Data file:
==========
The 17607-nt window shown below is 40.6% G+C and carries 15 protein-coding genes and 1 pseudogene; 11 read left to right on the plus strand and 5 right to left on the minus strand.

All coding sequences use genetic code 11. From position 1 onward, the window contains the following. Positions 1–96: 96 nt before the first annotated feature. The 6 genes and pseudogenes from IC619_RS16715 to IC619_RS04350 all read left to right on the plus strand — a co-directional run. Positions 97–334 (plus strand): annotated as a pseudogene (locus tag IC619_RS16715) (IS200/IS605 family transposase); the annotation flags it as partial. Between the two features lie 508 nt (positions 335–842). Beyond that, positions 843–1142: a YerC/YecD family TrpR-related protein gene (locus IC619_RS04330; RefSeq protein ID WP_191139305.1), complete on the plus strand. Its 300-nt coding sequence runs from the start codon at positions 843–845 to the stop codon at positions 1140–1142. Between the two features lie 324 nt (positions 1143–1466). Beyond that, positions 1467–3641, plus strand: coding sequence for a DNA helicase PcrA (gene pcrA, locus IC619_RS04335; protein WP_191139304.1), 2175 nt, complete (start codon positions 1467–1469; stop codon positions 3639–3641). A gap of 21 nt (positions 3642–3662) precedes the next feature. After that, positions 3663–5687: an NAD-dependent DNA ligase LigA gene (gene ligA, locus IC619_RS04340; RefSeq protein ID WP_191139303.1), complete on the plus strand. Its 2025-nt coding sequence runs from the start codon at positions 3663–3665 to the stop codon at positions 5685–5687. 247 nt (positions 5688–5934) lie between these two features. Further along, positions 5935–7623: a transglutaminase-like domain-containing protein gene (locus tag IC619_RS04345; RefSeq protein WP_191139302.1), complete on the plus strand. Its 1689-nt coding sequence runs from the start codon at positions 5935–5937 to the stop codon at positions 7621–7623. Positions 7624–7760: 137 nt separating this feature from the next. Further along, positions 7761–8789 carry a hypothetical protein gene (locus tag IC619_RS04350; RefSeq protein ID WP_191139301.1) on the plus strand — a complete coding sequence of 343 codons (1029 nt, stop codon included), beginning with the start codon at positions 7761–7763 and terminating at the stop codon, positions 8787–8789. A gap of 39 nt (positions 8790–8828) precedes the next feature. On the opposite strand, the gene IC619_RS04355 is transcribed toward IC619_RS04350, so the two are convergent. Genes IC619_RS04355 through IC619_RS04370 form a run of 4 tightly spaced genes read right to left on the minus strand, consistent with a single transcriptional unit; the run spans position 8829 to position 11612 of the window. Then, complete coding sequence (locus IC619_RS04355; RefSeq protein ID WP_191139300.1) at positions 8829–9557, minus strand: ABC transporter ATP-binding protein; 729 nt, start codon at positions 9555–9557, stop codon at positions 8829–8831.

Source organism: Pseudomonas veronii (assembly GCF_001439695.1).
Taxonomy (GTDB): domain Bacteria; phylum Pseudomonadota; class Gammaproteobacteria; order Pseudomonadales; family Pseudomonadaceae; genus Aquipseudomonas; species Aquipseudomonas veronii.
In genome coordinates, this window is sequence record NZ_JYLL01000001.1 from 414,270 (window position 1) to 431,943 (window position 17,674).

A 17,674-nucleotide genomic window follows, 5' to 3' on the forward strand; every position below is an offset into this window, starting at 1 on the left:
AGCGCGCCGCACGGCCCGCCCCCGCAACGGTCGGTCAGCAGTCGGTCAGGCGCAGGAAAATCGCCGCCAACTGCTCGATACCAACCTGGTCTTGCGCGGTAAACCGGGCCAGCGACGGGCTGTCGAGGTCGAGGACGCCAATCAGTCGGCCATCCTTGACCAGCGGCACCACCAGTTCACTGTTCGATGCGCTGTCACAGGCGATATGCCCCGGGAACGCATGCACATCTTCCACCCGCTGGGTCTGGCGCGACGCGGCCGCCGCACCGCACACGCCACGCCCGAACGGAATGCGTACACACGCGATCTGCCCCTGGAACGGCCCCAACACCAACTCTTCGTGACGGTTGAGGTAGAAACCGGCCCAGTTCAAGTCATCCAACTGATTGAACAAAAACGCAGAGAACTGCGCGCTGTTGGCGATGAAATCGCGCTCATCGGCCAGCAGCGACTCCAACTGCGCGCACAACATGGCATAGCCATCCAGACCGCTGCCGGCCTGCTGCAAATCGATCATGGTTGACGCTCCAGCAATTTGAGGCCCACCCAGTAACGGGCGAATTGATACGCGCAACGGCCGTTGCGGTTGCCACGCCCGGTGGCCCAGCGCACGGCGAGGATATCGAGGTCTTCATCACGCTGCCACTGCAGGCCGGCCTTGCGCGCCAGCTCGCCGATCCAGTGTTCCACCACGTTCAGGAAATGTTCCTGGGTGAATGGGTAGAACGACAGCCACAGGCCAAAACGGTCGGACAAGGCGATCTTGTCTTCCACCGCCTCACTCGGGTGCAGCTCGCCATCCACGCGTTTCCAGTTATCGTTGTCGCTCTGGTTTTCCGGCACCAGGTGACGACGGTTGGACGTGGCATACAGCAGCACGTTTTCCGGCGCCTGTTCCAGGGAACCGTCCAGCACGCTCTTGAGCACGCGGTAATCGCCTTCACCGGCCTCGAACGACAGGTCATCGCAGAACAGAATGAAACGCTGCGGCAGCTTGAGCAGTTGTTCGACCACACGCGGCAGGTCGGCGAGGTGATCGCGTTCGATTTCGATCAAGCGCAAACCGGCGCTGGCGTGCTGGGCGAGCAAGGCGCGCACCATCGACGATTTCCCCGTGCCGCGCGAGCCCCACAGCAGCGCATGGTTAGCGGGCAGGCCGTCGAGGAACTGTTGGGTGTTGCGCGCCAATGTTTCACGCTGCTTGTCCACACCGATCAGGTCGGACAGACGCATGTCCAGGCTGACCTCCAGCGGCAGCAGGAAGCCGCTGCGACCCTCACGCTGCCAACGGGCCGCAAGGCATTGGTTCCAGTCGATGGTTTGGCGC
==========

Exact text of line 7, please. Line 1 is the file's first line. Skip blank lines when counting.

AGCGCGCCGCACGGCCCGCCCCCGCAACGGTCGGTCAGCAGTCGGTCAGGCGCAGGAAAATCGCCGCCAACTGCTCGATACCAACCTGGTCTTGCGCGGTAAACCGGGCCAGCGACGGGCTGTCGAGGTCGAGGACGCCAATCAGTCGGCCATCCTTGACCAGCGGCACCACCAGTTCACTGTTCGATGCGCTGTCACAGGCGATATGCCCCGGGAACGCATGCACATCTTCCACCCGCTGGGTCTGGCGCGACGCGGCCGCCGCACCGCACACGCCACGCCCGAACGGAATGCGTACACACGCGATCTGCCCCTGGAACGGCCCCAACACCAACTCTTCGTGACGGTTGAGGTAGAAACCGGCCCAGTTCAAGTCATCCAACTGATTGAACAAAAACGCAGAGAACTGCGCGCTGTTGGCGATGAAATCGCGCTCATCGGCCAGCAGCGACTCCAACTGCGCGCACAACATGGCATAGCCATCCAGACCGCTGCCGGCCTGCTGCAAATCGATCATGGTTGACGCTCCAGCAATTTGAGGCCCACCCAGTAACGGGCGAATTGATACGCGCAACGGCCGTTGCGGTTGCCACGCCCGGTGGCCCAGCGCACGGCGAGGATATCGAGGTCTTCATCACGCTGCCACTGCAGGCCGGCCTTGCGCGCCAGCTCGCCGATCCAGTGTTCCACCACGTTCAGGAAATGTTCCTGGGTGAATGGGTAGAACGACAGCCACAGGCCAAAACGGTCGGACAAGGCGATCTTGTCTTCCACCGCCTCACTCGGGTGCAGCTCGCCATCCACGCGTTTCCAGTTATCGTTGTCGCTCTGGTTTTCCGGCACCAGGTGACGACGGTTGGACGTGGCATACAGCAGCACGTTTTCCGGCGCCTGTTCCAGGGAACCGTCCAGCACGCTCTTGAGCACGCGGTAATCGCCTTCACCGGCCTCGAACGACAGGTCATCGCAGAACAGAATGAAACGCTGCGGCAGCTTGAGCAGTTGTTCGACCACACGCGGCAGGTCGGCGAGGTGATCGCGTTCGATTTCGATCAAGCGCAAACCGGCGCTGGCGTGCTGGGCGAGCAAGGCGCGCACCATCGACGATTTCCCCGTGCCGCGCGAGCCCCACAGCAGCGCATGGTTAGCGGGCAGGCCGTCGAGGAACTGTTGGGTGTTGCGCGCCAATGTTTCACGCTGCTTGTCCACACCGATCAGGTCGGACAGACGCATGTCCAGGCTGACCTCCAGCGGCAGCAGGAAGCCGCTGCGACCCTCACGCTGCCAACGGGCCGCAAGGCATTGGTTCCAGTCGATGGTTTGGCGC